One rider was clearly suffering though, as he recruited his motorbike-riding pal to tow him up the long drag from Lawsons Park. I didn’t know Vincenzo Nibali rode an orange Transition.

Stage three began at the top of Carron Crag – the highest point in Grizedale Forest – and descended a relatively short distance to the fire road.

But despite only taking about a minute and a half, it was an absolute hoot and featured a series of little drops and rocky outcrops on a trail wide enough to allow line choice to play a big part in how quickly, smoothly or safely (delete as applicable) you got down the trail.

After getting slightly bogged down in a patch of mud just before a small crest, I span my little legs as fast as they’d go to attack the final, faster and narrower section – which was rough singletrack pocked with rocks and the odd little drop.

Everyone was buzzing at the end of this one, unless they were fixing punctures instead.

The big climbs were done now and there was a very brief scoot along the fire road to the start of stage four – another short one but this time with more of a trail centre kind of feel – except better than most trail centres.

Some beautiful corners, a few rocky chutes, a little bit of mud (surprise, surprise) and the next thing we knew we were on the fire road panting and grinning.

Neal riding boulder
The boulder on stage five was probably the best viewing spot on the loop.

The final furlong

A bit more fire road cruising – and a short climb later and we were at stage five – which we were happy to have discovered in practice was another natural woodsy trail rather than the jumpy black run.

Starting on the fire road there was a brief sprint before swinging right into the woods and some sweeping turns with good grip and just a few not-too-awkward roots.

But what’s that sign with three arrows on it hanging up? Oh, it’s a steep, off camber boulder roll into a pile of mud.

I’d been worried about this one as although the boulder itself hadn’t caused me any issues in practice, I’d stalled in the thick pile of mud directly after it.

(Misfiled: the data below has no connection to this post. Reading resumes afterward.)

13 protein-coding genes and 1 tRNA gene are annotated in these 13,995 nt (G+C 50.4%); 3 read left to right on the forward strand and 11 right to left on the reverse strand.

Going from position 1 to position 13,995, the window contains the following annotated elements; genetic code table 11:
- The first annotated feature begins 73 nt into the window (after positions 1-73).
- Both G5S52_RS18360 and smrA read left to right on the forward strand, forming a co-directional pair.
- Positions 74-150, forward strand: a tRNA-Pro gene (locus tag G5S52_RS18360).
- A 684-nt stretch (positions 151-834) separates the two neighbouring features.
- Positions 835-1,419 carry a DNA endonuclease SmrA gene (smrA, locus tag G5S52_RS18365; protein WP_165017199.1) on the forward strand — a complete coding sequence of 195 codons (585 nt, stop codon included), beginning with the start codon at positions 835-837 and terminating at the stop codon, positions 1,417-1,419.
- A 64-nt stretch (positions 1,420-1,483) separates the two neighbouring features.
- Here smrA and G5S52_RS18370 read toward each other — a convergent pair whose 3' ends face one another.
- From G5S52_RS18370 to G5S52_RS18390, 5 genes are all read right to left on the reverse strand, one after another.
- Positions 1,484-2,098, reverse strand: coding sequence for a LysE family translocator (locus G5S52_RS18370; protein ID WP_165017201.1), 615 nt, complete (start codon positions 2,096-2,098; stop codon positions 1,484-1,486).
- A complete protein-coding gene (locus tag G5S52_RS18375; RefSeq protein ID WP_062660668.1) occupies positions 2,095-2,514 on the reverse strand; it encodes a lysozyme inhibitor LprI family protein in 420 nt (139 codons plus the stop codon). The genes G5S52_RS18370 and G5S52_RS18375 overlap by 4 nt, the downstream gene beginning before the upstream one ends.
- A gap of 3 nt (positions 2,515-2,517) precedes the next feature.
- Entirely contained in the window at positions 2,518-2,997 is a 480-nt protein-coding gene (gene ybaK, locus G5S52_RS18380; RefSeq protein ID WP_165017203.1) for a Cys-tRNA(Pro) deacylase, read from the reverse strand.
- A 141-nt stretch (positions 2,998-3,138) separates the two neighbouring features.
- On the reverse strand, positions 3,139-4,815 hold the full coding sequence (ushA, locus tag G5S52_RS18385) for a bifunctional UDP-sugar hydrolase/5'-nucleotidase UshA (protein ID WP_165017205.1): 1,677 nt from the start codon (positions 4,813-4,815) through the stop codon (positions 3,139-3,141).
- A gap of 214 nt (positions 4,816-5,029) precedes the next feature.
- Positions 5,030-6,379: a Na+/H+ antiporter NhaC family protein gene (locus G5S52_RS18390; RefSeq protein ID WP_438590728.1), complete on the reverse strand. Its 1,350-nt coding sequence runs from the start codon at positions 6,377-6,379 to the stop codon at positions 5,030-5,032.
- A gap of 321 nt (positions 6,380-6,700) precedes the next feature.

In my race run I chose a more direct and awkward line down the boulder, scooting across the hole and root at the bottom with a quick dab or two to stay upright.

There was a fair bit less mud than in practice so I didn’t come to a complete halt but I did have to do a bit more undignified scooting to get down the steep, very muddy descent that followed – before getting my feet back up and attacking the last drop and run out.

Once out of the trees we were on fast, smooth trails with just a few wiggly corners and rock features to tackle before reaching the end and a sharp corner that threw riders panting and gasping out by the visitor centre.

Despite climbing around 2,000m and being out on the bike for the best part of eight hours, the easy pace of the transfers and the manageable gradients around Grizedale meant that we didn’t feel totally destroyed at the end.

All that hill climbing on my road bike over winter paid off for me when it came to the climbing – but I reckon my result (mid-table in vets) would have been better if I’d spent more time riding my MTB in the muck.

Fortunately Adam and Neal kept the Mackerel flag flying high with top-third places in a packed Masters category – while special guest Lee scored a storming fifth in Vets.

muddy goggles
Mud was not in short supply on the hand-cut trails.

Who needs a national series?

In a week when it had been announced that the UK Gravity Enduro series was being canned, PMBA put on a race that was more technically and physically demanding than any of the UKGE events I’ve raced.

They also managed to cultivate a relaxed and fun vibe, with no stress about making stage start times (a good job considering the size of the loop) – and they combined this with slick organisation, good comms and a reliable faff-free timing system.

It’s a winning formula and it’s probably a lot harder than they make it look.

I gather a few racers struggled with the scale of the day’s riding – some lacking fitness and others traveling fashionably light with just a single water bottle and a spare tube taped to their frame.

Hopefully the organisers won’t decide to tone it down next time they put a race on here, because we need more grassroots events like this and not less.

I just need to make sure I fit a better mudguard next time.